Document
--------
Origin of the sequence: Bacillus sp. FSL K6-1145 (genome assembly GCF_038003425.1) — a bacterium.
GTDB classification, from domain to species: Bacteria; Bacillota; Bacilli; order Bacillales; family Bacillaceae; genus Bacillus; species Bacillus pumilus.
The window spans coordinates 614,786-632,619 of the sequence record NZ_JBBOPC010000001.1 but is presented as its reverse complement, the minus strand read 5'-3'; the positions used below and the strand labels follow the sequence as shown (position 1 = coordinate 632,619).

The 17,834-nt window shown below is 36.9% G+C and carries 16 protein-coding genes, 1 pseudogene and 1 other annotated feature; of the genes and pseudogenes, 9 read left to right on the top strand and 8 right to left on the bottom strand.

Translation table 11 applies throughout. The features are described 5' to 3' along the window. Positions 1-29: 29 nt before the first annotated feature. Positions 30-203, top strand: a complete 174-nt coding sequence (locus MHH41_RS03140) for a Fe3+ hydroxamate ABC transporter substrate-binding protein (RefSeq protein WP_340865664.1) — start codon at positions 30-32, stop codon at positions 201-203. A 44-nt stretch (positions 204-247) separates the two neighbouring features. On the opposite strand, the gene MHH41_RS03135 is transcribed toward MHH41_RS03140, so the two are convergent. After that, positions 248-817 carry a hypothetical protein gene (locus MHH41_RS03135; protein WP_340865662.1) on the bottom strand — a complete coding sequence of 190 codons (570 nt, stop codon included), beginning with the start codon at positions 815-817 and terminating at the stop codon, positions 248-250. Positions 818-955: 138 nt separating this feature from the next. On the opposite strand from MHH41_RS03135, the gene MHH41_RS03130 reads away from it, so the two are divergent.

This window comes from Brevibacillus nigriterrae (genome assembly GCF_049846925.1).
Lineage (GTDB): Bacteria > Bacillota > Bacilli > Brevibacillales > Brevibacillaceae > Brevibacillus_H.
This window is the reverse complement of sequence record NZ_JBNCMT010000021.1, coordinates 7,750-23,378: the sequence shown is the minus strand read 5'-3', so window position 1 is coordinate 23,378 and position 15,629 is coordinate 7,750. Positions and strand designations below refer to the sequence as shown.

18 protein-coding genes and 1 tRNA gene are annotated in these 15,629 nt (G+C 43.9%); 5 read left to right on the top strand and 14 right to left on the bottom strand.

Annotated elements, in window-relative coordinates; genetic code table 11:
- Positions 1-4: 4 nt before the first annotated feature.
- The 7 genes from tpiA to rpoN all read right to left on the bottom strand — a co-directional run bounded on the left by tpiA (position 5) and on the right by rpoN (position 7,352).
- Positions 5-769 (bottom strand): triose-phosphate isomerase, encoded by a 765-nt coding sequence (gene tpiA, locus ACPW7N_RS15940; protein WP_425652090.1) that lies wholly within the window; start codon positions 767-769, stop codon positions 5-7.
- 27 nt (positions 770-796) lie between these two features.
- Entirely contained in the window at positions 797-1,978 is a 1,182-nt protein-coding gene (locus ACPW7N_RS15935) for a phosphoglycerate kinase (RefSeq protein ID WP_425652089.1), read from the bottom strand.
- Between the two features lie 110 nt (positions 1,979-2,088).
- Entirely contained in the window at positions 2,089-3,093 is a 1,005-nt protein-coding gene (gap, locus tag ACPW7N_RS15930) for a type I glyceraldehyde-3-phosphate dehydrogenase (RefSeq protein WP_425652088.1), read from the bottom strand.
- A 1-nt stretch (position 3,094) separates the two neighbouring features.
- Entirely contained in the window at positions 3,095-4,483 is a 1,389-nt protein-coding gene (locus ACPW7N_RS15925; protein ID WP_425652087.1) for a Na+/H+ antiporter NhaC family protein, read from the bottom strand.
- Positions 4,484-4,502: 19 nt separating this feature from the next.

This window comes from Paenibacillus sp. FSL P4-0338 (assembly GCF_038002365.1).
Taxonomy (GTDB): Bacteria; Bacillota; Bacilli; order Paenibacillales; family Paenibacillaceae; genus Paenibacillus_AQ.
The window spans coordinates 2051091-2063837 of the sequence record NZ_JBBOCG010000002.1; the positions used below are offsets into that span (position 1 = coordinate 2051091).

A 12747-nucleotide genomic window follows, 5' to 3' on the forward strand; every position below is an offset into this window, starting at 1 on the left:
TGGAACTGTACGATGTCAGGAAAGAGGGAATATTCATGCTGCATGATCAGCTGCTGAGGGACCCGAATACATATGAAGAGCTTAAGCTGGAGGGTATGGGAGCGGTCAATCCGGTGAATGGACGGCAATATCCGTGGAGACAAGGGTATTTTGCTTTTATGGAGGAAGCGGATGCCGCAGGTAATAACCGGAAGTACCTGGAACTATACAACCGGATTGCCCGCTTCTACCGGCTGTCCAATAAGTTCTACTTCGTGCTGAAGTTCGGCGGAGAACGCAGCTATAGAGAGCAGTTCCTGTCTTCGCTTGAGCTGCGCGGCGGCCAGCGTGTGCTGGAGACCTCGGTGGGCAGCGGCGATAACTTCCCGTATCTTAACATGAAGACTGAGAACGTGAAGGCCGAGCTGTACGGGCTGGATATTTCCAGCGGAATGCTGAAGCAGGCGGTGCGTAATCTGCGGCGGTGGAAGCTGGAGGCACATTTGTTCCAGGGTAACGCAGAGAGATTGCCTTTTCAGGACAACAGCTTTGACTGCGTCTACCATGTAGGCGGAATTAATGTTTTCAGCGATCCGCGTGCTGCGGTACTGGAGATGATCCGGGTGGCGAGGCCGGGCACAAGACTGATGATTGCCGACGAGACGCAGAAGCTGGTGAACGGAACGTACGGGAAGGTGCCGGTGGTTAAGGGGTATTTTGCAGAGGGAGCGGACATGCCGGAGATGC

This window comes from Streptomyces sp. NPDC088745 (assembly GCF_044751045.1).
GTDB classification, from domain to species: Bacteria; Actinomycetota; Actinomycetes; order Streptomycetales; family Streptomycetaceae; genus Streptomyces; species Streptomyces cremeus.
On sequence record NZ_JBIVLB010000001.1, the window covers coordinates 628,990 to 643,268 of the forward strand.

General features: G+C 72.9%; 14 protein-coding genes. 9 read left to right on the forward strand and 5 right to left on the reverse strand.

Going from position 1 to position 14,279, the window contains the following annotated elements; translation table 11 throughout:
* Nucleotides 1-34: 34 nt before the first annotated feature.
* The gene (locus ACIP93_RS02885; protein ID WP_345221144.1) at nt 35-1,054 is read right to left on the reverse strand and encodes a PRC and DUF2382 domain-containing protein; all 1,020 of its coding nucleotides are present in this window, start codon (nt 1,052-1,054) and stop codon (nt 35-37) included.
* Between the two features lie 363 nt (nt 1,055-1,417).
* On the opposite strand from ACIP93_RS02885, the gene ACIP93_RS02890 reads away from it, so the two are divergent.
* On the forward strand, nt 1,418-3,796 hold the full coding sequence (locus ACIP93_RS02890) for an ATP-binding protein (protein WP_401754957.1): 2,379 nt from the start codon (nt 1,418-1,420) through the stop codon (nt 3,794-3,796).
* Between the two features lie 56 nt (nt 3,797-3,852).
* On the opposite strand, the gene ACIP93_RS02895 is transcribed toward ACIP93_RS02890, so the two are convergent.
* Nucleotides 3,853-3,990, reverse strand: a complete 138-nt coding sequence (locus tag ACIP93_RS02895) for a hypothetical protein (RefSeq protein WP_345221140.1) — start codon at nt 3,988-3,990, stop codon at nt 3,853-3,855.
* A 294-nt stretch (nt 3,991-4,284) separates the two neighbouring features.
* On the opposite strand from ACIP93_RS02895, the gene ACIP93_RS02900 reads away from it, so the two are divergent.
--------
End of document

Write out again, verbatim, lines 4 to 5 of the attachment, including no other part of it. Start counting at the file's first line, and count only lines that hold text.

The 17,834-nt window shown below is 36.9% G+C and carries 16 protein-coding genes, 1 pseudogene and 1 other annotated feature; of the genes and pseudogenes, 9 read left to right on the top strand and 8 right to left on the bottom strand.

Translation table 11 applies throughout. The features are described 5' to 3' along the window. Positions 1-29: 29 nt before the first annotated feature. Positions 30-203, top strand: a complete 174-nt coding sequence (locus MHH41_RS03140) for a Fe3+ hydroxamate ABC transporter substrate-binding protein (RefSeq protein WP_340865664.1) — start codon at positions 30-32, stop codon at positions 201-203. A 44-nt stretch (positions 204-247) separates the two neighbouring features. On the opposite strand, the gene MHH41_RS03135 is transcribed toward MHH41_RS03140, so the two are convergent. After that, positions 248-817 carry a hypothetical protein gene (locus MHH41_RS03135; protein WP_340865662.1) on the bottom strand — a complete coding sequence of 190 codons (570 nt, stop codon included), beginning with the start codon at positions 815-817 and terminating at the stop codon, positions 248-250. Positions 818-955: 138 nt separating this feature from the next. On the opposite strand from MHH41_RS03135, the gene MHH41_RS03130 reads away from it, so the two are divergent.